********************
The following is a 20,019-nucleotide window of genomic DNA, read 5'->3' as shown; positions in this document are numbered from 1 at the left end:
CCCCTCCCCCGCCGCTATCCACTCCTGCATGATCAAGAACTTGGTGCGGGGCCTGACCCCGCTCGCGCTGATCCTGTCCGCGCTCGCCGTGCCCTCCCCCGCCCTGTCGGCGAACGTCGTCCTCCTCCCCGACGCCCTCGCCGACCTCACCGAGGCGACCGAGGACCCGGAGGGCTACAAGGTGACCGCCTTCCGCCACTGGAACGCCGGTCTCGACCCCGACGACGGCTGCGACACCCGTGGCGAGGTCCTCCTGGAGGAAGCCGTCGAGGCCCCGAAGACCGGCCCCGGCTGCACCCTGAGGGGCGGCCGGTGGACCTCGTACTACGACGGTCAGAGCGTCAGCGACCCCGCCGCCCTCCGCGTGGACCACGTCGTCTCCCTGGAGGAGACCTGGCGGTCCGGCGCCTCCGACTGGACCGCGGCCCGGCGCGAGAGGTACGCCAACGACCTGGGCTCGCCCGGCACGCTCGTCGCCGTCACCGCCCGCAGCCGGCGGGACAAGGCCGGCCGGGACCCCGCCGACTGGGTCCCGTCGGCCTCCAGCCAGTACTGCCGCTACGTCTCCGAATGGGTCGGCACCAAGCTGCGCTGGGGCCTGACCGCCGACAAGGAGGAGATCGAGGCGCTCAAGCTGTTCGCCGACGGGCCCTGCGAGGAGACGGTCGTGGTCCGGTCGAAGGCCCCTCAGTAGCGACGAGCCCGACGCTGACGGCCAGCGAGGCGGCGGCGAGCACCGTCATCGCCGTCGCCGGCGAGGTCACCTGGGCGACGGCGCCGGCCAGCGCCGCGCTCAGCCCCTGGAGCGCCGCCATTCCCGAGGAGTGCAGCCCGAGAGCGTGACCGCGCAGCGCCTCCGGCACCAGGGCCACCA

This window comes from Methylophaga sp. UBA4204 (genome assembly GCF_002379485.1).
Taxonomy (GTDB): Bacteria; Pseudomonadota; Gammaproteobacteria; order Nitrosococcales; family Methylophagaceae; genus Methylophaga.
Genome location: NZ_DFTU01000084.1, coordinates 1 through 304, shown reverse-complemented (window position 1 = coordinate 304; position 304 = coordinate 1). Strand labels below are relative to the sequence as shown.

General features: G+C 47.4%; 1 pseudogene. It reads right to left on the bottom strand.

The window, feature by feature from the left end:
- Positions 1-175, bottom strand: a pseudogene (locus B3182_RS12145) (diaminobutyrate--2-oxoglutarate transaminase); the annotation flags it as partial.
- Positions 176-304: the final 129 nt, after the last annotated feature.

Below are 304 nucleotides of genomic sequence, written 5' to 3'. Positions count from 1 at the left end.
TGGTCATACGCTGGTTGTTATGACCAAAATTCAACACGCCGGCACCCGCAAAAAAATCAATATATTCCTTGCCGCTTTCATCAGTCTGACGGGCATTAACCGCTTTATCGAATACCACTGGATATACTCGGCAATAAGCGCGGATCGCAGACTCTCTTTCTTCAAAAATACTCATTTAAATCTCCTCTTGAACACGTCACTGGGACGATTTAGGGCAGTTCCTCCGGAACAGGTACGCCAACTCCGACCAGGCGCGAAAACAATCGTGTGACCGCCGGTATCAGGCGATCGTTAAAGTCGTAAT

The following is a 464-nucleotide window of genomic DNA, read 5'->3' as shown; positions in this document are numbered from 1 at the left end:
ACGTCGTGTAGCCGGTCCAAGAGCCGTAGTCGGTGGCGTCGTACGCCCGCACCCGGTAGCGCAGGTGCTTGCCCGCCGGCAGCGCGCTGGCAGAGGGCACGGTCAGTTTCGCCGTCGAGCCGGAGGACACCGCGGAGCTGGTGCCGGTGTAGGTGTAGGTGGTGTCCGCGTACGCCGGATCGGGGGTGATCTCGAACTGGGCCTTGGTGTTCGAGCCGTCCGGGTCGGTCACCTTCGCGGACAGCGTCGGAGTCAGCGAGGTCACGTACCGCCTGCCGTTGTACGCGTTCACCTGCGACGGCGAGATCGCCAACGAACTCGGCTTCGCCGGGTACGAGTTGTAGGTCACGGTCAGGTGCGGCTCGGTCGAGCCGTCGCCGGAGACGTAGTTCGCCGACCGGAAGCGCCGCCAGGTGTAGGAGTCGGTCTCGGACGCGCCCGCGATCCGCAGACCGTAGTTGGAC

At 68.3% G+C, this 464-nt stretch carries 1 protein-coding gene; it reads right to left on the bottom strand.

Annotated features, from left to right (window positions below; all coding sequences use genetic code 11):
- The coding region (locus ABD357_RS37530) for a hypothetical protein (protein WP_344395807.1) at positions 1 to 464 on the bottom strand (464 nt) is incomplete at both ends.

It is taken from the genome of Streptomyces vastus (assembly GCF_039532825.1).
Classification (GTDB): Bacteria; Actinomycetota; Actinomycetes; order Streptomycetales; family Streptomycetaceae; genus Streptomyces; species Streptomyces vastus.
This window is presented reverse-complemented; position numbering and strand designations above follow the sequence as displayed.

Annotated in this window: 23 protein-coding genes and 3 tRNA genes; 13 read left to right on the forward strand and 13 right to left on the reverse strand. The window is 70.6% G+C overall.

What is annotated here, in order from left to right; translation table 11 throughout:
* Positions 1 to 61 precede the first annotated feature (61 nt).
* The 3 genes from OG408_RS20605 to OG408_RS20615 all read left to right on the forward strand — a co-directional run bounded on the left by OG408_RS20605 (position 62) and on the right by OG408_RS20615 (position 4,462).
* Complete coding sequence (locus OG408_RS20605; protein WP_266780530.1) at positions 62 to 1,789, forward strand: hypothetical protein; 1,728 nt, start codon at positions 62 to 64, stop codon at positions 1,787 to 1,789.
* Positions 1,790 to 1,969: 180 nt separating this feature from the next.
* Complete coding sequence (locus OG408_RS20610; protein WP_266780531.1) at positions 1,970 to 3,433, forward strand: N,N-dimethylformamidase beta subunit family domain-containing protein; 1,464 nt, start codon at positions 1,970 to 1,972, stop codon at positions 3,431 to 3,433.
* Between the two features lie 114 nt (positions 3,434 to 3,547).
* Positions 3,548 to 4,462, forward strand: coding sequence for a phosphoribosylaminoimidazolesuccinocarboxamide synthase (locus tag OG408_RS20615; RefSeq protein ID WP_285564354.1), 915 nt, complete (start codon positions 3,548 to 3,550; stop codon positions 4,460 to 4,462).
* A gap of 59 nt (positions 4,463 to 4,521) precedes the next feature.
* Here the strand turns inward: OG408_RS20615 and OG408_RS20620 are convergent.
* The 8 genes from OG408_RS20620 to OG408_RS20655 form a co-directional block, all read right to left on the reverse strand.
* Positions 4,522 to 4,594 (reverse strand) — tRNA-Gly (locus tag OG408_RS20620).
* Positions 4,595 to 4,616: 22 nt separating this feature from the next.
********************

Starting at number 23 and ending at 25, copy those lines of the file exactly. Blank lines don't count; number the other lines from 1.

* The 3 genes from OG408_RS20605 to OG408_RS20615 all read left to right on the forward strand — a co-directional run bounded on the left by OG408_RS20605 (position 62) and on the right by OG408_RS20615 (position 4,462).
* Complete coding sequence (locus OG408_RS20605; protein WP_266780530.1) at positions 62 to 1,789, forward strand: hypothetical protein; 1,728 nt, start codon at positions 62 to 64, stop codon at positions 1,787 to 1,789.
* Positions 1,790 to 1,969: 180 nt separating this feature from the next.